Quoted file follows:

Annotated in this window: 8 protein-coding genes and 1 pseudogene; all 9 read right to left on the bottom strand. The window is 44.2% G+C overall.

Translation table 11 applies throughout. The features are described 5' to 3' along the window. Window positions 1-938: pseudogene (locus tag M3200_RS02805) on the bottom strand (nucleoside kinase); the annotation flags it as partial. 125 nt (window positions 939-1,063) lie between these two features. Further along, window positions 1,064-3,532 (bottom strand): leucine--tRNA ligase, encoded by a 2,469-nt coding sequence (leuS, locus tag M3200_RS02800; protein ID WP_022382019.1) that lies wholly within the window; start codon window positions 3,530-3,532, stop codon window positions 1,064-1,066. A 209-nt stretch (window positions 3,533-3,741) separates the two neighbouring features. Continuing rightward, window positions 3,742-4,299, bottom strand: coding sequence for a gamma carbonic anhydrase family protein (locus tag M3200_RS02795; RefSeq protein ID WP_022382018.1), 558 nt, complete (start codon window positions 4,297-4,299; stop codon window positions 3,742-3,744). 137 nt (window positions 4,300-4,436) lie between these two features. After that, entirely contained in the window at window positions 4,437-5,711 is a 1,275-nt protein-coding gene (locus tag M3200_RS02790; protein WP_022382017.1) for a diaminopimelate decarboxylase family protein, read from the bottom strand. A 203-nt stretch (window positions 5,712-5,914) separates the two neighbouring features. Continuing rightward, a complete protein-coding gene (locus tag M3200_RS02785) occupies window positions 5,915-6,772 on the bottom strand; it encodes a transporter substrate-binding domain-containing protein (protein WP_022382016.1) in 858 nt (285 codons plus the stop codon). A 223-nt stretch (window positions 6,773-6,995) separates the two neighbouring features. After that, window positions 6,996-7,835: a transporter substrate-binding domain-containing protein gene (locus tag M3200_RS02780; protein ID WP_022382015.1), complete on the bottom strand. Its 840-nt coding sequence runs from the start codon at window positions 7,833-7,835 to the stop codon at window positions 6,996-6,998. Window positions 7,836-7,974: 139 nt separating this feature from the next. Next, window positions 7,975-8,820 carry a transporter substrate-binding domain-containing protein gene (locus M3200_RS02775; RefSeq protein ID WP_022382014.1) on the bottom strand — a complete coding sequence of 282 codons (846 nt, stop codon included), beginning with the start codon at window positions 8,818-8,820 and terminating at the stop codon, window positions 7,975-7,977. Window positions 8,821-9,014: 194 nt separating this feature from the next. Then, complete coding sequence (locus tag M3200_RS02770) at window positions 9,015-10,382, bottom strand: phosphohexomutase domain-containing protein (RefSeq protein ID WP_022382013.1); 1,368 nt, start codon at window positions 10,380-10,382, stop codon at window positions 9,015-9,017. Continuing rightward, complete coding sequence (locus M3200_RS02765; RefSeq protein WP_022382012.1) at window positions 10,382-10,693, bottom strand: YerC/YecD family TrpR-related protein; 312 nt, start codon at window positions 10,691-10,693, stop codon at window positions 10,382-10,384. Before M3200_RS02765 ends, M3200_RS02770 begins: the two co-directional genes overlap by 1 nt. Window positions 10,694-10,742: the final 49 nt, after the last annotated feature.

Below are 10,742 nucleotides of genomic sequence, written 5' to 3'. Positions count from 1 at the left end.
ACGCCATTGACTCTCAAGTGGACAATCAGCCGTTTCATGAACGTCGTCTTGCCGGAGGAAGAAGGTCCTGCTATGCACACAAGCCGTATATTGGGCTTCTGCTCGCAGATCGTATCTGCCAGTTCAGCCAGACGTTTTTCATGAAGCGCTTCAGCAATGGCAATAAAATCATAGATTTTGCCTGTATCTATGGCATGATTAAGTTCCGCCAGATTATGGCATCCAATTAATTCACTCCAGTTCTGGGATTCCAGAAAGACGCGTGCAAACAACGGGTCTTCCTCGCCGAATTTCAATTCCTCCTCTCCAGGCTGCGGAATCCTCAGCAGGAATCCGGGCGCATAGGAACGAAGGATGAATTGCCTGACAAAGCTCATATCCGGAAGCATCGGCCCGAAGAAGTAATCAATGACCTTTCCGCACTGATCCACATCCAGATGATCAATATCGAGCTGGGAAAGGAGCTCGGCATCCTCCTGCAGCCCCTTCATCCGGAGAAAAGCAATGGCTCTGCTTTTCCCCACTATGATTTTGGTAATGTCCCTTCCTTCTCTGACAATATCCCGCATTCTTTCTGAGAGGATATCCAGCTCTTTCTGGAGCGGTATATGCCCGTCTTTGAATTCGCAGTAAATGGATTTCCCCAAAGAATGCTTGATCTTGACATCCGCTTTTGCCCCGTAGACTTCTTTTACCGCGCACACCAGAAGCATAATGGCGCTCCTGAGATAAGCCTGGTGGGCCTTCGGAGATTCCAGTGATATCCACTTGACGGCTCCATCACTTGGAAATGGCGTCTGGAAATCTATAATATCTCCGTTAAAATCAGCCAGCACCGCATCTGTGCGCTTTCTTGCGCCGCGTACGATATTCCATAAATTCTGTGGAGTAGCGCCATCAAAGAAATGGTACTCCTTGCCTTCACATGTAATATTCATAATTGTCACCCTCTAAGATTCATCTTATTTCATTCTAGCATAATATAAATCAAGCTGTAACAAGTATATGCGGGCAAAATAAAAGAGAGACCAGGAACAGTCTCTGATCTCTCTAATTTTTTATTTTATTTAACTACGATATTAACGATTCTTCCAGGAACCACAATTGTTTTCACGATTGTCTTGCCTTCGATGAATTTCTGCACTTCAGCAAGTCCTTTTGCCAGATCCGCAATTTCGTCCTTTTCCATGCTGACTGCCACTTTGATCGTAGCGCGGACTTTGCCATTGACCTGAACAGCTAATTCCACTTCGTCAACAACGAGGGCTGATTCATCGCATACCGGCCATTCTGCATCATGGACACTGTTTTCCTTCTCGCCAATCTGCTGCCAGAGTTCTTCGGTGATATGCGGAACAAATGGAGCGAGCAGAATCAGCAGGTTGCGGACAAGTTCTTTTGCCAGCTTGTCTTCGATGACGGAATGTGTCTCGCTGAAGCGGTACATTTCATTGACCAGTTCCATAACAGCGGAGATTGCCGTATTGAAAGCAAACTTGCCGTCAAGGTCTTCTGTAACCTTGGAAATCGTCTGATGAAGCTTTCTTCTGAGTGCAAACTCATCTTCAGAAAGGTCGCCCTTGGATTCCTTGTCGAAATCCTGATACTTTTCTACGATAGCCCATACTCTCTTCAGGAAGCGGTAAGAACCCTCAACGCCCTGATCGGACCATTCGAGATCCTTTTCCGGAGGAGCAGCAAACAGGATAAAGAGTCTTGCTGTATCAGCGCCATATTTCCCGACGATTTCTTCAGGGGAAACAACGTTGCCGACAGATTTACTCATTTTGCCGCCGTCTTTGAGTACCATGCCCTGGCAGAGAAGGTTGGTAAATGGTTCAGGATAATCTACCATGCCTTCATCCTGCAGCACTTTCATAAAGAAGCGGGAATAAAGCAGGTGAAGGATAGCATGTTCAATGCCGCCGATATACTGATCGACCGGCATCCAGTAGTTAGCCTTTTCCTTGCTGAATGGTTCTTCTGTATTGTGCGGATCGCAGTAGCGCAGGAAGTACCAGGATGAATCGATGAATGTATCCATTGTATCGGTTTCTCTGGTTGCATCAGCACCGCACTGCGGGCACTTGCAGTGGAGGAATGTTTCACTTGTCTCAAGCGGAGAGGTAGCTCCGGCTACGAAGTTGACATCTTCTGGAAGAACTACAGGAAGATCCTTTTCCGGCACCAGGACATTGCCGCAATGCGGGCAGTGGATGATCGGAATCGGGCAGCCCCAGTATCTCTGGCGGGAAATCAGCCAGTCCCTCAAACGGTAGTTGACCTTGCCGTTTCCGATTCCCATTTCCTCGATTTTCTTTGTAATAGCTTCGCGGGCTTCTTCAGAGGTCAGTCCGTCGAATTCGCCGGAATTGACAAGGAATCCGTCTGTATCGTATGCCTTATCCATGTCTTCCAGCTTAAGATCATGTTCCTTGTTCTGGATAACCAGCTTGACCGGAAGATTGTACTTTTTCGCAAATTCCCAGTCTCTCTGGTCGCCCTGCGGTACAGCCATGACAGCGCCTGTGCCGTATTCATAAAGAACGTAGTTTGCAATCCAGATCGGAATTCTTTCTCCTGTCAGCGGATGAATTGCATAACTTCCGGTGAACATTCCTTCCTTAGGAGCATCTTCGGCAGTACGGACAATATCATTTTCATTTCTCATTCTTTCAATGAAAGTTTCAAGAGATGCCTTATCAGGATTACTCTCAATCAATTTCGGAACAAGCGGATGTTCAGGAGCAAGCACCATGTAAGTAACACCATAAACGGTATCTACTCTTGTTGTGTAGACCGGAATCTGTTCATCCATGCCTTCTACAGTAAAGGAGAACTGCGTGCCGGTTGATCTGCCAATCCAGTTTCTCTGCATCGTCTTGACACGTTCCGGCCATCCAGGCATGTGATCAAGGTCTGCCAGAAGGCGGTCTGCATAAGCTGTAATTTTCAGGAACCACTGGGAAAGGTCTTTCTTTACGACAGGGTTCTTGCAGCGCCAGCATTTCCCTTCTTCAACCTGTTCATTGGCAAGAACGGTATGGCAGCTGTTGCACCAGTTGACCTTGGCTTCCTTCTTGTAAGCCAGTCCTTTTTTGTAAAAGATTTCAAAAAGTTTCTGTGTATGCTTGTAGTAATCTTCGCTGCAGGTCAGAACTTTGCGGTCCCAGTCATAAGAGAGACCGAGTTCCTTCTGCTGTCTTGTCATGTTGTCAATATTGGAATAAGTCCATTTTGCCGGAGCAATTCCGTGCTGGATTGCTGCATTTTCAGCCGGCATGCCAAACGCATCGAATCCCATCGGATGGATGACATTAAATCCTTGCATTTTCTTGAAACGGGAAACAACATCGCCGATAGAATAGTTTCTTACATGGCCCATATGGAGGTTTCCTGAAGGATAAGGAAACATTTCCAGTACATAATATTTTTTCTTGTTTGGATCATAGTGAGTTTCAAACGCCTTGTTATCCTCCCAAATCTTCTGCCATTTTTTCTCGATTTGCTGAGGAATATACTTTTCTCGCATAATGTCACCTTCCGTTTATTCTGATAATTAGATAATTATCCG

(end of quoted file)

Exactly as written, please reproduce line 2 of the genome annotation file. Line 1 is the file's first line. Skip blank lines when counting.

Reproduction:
Translation table 11 applies throughout. The features are described 5' to 3' along the window. Window positions 1-938: pseudogene (locus tag M3200_RS02805) on the bottom strand (nucleoside kinase); the annotation flags it as partial. 125 nt (window positions 939-1,063) lie between these two features. Further along, window positions 1,064-3,532 (bottom strand): leucine--tRNA ligase, encoded by a 2,469-nt coding sequence (leuS, locus tag M3200_RS02800; protein ID WP_022382019.1) that lies wholly within the window; start codon window positions 3,530-3,532, stop codon window positions 1,064-1,066. A 209-nt stretch (window positions 3,533-3,741) separates the two neighbouring features. Continuing rightward, window positions 3,742-4,299, bottom strand: coding sequence for a gamma carbonic anhydrase family protein (locus tag M3200_RS02795; RefSeq protein ID WP_022382018.1), 558 nt, complete (start codon window positions 4,297-4,299; stop codon window positions 3,742-3,744). 137 nt (window positions 4,300-4,436) lie between these two features. After that, entirely contained in the window at window positions 4,437-5,711 is a 1,275-nt protein-coding gene (locus tag M3200_RS02790; protein WP_022382017.1) for a diaminopimelate decarboxylase family protein, read from the bottom strand. A 203-nt stretch (window positions 5,712-5,914) separates the two neighbouring features. Continuing rightward, a complete protein-coding gene (locus tag M3200_RS02785) occupies window positions 5,915-6,772 on the bottom strand; it encodes a transporter substrate-binding domain-containing protein (protein WP_022382016.1) in 858 nt (285 codons plus the stop codon). A 223-nt stretch (window positions 6,773-6,995) separates the two neighbouring features. After that, window positions 6,996-7,835: a transporter substrate-binding domain-containing protein gene (locus tag M3200_RS02780; protein ID WP_022382015.1), complete on the bottom strand. Its 840-nt coding sequence runs from the start codon at window positions 7,833-7,835 to the stop codon at window positions 6,996-6,998. Window positions 7,836-7,974: 139 nt separating this feature from the next. Next, window positions 7,975-8,820 carry a transporter substrate-binding domain-containing protein gene (locus M3200_RS02775; RefSeq protein ID WP_022382014.1) on the bottom strand — a complete coding sequence of 282 codons (846 nt, stop codon included), beginning with the start codon at window positions 8,818-8,820 and terminating at the stop codon, window positions 7,975-7,977. Window positions 8,821-9,014: 194 nt separating this feature from the next. Then, complete coding sequence (locus tag M3200_RS02770) at window positions 9,015-10,382, bottom strand: phosphohexomutase domain-containing protein (RefSeq protein ID WP_022382013.1); 1,368 nt, start codon at window positions 10,380-10,382, stop codon at window positions 9,015-9,017. Continuing rightward, complete coding sequence (locus M3200_RS02765; RefSeq protein WP_022382012.1) at window positions 10,382-10,693, bottom strand: YerC/YecD family TrpR-related protein; 312 nt, start codon at window positions 10,691-10,693, stop codon at window positions 10,382-10,384. Before M3200_RS02765 ends, M3200_RS02770 begins: the two co-directional genes overlap by 1 nt. Window positions 10,694-10,742: the final 49 nt, after the last annotated feature.